CDS JetvacIt seems some of that old Disney magic has rubbed off on Rick Fender and his various businesses in Orlando, Florida throughout the last four decades.

As a project manager, Fender cut his teeth on underground utilities with a $3.2 million infrastructure project that spanned six blocks of Orange Avenue through downtown Orlando. The project included replacing the entire infrastructure through the section–sewer, storm, telephone and cable.

After that, he and his brother Pat started Pat’s Pump & Blower in 1984. Rick worked in marketing and sales and helped grow the company to $2 million per year. Pat’s Pump & Blower is now the largest distributor for Aquatech jetvac trucks in the United States.

“My brother Pat was the brains and the mechanical side of the business,” says Rick. “It is a great company and a real success today. They display at the Pumper show and also sell vacuum trucks, street sweepers and other large trucks. Many family members have worked there: my brothers Mike, Kevin and Dave, my nieces, nephews and my mom. After working there for five years, I was offered an opportunity with ABC Liquor that I couldn’t pass up.”

After building stores for ABC Liquor for about a year, Rick decided to start selling commercial real estate and lake front properties. “I love to live on the lake and I like boat docks. In my fifth year of selling properties, I sold a house to a guy that was having a problem with his partner who was the general contractor for the company. I bought into the company and assumed the old partner’s logistical, management and estimating work for marine construction. In our first year, we made $1 million. By the time I left, we were making $6 million per year.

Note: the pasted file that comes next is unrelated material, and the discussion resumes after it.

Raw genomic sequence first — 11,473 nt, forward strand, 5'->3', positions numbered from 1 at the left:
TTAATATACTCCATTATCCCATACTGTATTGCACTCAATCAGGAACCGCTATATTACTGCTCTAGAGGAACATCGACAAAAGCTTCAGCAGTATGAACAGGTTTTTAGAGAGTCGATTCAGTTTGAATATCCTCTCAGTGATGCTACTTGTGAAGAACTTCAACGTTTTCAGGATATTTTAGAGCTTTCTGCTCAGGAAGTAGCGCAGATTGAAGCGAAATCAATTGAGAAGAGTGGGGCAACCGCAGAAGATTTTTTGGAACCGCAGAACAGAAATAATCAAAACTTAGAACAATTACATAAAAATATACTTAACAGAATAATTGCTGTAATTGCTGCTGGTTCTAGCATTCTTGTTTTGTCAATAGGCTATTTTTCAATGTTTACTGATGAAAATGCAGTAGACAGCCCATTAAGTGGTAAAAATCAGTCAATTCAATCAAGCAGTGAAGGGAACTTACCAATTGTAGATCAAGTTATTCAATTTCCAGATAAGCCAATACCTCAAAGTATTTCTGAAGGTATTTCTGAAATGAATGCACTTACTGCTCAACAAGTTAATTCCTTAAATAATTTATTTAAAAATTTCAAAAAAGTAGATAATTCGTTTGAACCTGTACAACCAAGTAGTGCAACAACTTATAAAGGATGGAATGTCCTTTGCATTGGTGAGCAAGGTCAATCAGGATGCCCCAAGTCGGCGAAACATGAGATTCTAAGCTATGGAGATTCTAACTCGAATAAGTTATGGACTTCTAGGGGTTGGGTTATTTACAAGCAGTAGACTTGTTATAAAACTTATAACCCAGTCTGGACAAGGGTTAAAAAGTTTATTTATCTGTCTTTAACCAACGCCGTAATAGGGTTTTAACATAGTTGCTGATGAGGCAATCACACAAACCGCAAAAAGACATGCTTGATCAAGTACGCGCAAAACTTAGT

“In 2001, a couple of the partners bought my share of the company and I went back to utility repairs with my brother Mike. Our other brothers at Pat’s Pump & Blower suggested that we get a jetvac truck and video camera to start doing inspections and pipe repair. Cloud 9 Services was born. At one point, we had three jetvacs and bought pumper trucks to start doing septic. I also got my plumbing license. We took out a double-page yellow pages ad and got calls day and night.”

Shortly thereafter, they added grease trap pumping to their already long list of services: sewer repair, drain cleaning, pipe repair, foundation repair, lift station cleaning and repair, hydro-excavation and video pipe inspection using a CUES camera.

One of the biggest issues Cloud 9 Services encounters with grease trap is the lack of proper cleaning. “Sometimes, we get to a job and see that whoever pumped before, wasn’t actually pumping. They would just pump water through the trap and leave the grease, which would build up like a rock. We had to bring in a jetvac to blast it out before we can pump. When we clean a grease trap, we jet it inside and out and vacuum all of the grease out. We also recommend to jet the inbound and outbound lines as a maintenance item. We explain that they can pay to do it as maintenance now or pay more later when it’s an emergency.”